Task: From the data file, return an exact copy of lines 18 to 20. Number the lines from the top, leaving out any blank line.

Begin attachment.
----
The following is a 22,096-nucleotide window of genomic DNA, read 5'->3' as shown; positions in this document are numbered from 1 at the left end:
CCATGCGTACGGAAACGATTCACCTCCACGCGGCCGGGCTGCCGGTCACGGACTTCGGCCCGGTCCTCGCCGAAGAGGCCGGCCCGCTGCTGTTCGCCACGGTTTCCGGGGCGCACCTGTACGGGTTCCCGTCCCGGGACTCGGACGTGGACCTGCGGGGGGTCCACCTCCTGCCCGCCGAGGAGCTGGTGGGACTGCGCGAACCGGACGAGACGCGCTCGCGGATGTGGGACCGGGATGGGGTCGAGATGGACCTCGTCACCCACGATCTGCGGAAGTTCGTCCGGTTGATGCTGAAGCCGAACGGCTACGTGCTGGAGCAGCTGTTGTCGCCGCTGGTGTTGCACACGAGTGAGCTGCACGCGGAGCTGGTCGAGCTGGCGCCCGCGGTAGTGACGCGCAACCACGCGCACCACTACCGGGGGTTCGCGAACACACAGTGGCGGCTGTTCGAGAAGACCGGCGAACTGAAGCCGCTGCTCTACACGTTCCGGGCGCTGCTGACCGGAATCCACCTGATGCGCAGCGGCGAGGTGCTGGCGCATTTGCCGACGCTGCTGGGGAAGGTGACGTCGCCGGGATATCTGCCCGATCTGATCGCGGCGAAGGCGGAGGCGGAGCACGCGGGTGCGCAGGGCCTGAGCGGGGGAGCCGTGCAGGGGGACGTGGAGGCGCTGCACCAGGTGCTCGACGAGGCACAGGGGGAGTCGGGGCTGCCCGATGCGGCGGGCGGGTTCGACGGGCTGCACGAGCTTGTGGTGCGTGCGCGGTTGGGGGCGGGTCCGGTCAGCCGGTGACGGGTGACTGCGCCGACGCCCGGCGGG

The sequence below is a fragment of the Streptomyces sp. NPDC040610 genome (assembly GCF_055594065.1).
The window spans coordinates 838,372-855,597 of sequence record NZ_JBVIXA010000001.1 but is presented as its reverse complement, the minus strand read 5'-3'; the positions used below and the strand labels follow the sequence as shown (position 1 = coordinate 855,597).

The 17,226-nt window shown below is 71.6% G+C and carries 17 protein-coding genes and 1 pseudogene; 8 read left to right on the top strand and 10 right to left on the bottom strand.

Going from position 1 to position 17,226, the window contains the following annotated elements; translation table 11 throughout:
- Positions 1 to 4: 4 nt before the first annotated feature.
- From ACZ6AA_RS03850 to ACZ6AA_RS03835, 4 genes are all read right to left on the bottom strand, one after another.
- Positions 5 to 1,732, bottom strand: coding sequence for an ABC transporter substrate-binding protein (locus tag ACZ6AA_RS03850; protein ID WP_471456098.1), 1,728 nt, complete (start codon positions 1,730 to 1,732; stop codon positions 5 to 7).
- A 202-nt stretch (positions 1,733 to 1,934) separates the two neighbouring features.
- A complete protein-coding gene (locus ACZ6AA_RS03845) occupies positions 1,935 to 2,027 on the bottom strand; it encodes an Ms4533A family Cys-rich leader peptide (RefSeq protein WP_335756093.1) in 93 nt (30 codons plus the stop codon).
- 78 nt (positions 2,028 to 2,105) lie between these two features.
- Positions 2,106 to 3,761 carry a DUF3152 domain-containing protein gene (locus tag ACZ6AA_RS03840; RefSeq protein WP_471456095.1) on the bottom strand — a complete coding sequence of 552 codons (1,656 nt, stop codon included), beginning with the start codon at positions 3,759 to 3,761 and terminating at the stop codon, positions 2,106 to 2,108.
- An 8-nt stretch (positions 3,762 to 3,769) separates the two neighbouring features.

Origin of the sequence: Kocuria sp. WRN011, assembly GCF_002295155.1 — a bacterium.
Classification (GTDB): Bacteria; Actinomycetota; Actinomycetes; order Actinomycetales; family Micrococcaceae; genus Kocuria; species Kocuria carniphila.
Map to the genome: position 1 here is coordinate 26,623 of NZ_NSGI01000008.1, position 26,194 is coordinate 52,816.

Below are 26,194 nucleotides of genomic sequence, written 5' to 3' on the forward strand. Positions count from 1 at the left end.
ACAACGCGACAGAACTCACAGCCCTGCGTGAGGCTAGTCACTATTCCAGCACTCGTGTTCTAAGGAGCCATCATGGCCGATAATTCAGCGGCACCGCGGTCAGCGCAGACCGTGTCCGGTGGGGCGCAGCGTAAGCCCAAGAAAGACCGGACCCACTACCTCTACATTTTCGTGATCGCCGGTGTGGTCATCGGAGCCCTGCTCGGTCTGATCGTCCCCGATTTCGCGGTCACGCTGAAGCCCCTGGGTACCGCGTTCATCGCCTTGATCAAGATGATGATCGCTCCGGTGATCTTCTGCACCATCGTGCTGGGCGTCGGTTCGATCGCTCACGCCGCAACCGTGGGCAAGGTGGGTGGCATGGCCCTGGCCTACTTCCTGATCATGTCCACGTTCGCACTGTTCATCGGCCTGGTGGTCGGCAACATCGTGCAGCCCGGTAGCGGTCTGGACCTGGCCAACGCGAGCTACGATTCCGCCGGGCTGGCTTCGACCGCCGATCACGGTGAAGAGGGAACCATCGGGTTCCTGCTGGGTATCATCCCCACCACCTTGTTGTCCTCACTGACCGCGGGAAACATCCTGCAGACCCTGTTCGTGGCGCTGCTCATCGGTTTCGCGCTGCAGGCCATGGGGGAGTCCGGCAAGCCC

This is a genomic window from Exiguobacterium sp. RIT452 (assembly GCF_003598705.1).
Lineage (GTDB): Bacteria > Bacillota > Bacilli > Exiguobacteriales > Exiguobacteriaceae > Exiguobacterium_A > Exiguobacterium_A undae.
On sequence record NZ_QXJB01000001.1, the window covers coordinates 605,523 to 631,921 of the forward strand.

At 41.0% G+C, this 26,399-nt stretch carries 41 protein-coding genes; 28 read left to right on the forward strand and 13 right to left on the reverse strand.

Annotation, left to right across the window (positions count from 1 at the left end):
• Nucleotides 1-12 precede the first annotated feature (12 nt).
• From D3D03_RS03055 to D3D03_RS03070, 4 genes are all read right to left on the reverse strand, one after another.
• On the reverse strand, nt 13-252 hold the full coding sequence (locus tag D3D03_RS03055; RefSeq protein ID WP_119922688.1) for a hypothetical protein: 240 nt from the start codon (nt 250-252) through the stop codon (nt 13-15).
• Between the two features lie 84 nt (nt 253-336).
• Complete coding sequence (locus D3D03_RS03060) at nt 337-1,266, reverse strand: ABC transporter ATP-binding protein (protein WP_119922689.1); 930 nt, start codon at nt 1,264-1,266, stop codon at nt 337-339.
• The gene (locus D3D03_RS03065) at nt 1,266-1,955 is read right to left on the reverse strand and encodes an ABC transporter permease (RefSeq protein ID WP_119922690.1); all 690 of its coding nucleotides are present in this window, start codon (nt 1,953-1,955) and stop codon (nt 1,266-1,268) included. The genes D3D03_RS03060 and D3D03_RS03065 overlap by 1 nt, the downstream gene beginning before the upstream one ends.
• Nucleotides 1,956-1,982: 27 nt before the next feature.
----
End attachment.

Below are 26,194 nucleotides of genomic sequence, written 5' to 3' on the forward strand. Positions count from 1 at the left end.
ACAACGCGACAGAACTCACAGCCCTGCGTGAGGCTAGTCACTATTCCAGCACTCGTGTTCTAAGGAGCCATCATGGCCGATAATTCAGCGGCACCGCGGTCAGCGCAGACCGTGTCCGGTGGGGCGCAGCGTAAGCCCAAGAAAGACCGGACCCACTACCTCTACATTTTCGTGATCGCCGGTGTGGTCATCGGAGCCCTGCTCGGTCTGATCGTCCCCGATTTCGCGGTCACGCTGAAGCCCCTGGGTACCGCGTTCATCGCCTTGATCAAGATGATGATCGCTCCGGTGATCTTCTGCACCATCGTGCTGGGCGTCGGTTCGATCGCTCACGCCGCAACCGTGGGCAAGGTGGGTGGCATGGCCCTGGCCTACTTCCTGATCATGTCCACGTTCGCACTGTTCATCGGCCTGGTGGTCGGCAACATCGTGCAGCCCGGTAGCGGTCTGGACCTGGCCAACGCGAGCTACGATTCCGCCGGGCTGGCTTCGACCGCCGATCACGGTGAAGAGGGAACCATCGGGTTCCTGCTGGGTATCATCCCCACCACCTTGTTGTCCTCACTGACCGCGGGAAACATCCTGCAGACCCTGTTCGTGGCGCTGCTCATCGGTTTCGCGCTGCAGGCCATGGGGGAGTCCGGCAAGCCC

This is a genomic window from Exiguobacterium sp. RIT452 (assembly GCF_003598705.1).